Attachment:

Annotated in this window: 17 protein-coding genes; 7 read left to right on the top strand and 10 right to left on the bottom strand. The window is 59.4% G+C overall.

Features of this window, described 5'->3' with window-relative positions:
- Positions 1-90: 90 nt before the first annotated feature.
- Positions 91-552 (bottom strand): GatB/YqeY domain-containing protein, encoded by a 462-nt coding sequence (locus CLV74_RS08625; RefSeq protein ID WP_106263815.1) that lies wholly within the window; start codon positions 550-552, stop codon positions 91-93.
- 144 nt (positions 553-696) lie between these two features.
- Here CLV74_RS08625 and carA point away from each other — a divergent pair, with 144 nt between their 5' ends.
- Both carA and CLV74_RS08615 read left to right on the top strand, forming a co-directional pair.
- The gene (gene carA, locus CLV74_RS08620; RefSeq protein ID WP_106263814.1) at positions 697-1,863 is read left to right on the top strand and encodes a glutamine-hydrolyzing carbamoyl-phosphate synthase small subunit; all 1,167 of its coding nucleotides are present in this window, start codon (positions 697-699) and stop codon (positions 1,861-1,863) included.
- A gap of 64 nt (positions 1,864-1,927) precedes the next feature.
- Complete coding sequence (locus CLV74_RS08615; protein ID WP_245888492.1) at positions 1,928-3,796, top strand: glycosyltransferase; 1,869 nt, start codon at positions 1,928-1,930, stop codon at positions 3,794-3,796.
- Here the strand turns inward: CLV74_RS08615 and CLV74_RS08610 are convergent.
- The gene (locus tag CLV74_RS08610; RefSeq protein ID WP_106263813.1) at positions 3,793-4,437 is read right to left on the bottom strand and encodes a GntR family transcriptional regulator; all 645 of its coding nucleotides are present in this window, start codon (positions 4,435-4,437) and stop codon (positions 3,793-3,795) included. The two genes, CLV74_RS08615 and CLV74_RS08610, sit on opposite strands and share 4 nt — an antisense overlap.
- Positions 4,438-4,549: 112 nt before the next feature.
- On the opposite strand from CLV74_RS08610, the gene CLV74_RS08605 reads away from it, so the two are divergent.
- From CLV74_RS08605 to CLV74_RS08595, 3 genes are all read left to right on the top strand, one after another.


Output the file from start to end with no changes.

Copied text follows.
Annotated in this window: 17 protein-coding genes; 7 read left to right on the top strand and 10 right to left on the bottom strand. The window is 59.4% G+C overall.

Features of this window, described 5'->3' with window-relative positions:
- Positions 1-90: 90 nt before the first annotated feature.
- Positions 91-552 (bottom strand): GatB/YqeY domain-containing protein, encoded by a 462-nt coding sequence (locus CLV74_RS08625; RefSeq protein ID WP_106263815.1) that lies wholly within the window; start codon positions 550-552, stop codon positions 91-93.
- 144 nt (positions 553-696) lie between these two features.
- Here CLV74_RS08625 and carA point away from each other — a divergent pair, with 144 nt between their 5' ends.
- Both carA and CLV74_RS08615 read left to right on the top strand, forming a co-directional pair.
- The gene (gene carA, locus CLV74_RS08620; RefSeq protein ID WP_106263814.1) at positions 697-1,863 is read left to right on the top strand and encodes a glutamine-hydrolyzing carbamoyl-phosphate synthase small subunit; all 1,167 of its coding nucleotides are present in this window, start codon (positions 697-699) and stop codon (positions 1,861-1,863) included.
- A gap of 64 nt (positions 1,864-1,927) precedes the next feature.
- Complete coding sequence (locus CLV74_RS08615; protein ID WP_245888492.1) at positions 1,928-3,796, top strand: glycosyltransferase; 1,869 nt, start codon at positions 1,928-1,930, stop codon at positions 3,794-3,796.
- Here the strand turns inward: CLV74_RS08615 and CLV74_RS08610 are convergent.
- The gene (locus tag CLV74_RS08610; RefSeq protein ID WP_106263813.1) at positions 3,793-4,437 is read right to left on the bottom strand and encodes a GntR family transcriptional regulator; all 645 of its coding nucleotides are present in this window, start codon (positions 4,435-4,437) and stop codon (positions 3,793-3,795) included. The two genes, CLV74_RS08615 and CLV74_RS08610, sit on opposite strands and share 4 nt — an antisense overlap.
- Positions 4,438-4,549: 112 nt before the next feature.
- On the opposite strand from CLV74_RS08610, the gene CLV74_RS08605 reads away from it, so the two are divergent.
- From CLV74_RS08605 to CLV74_RS08595, 3 genes are all read left to right on the top strand, one after another.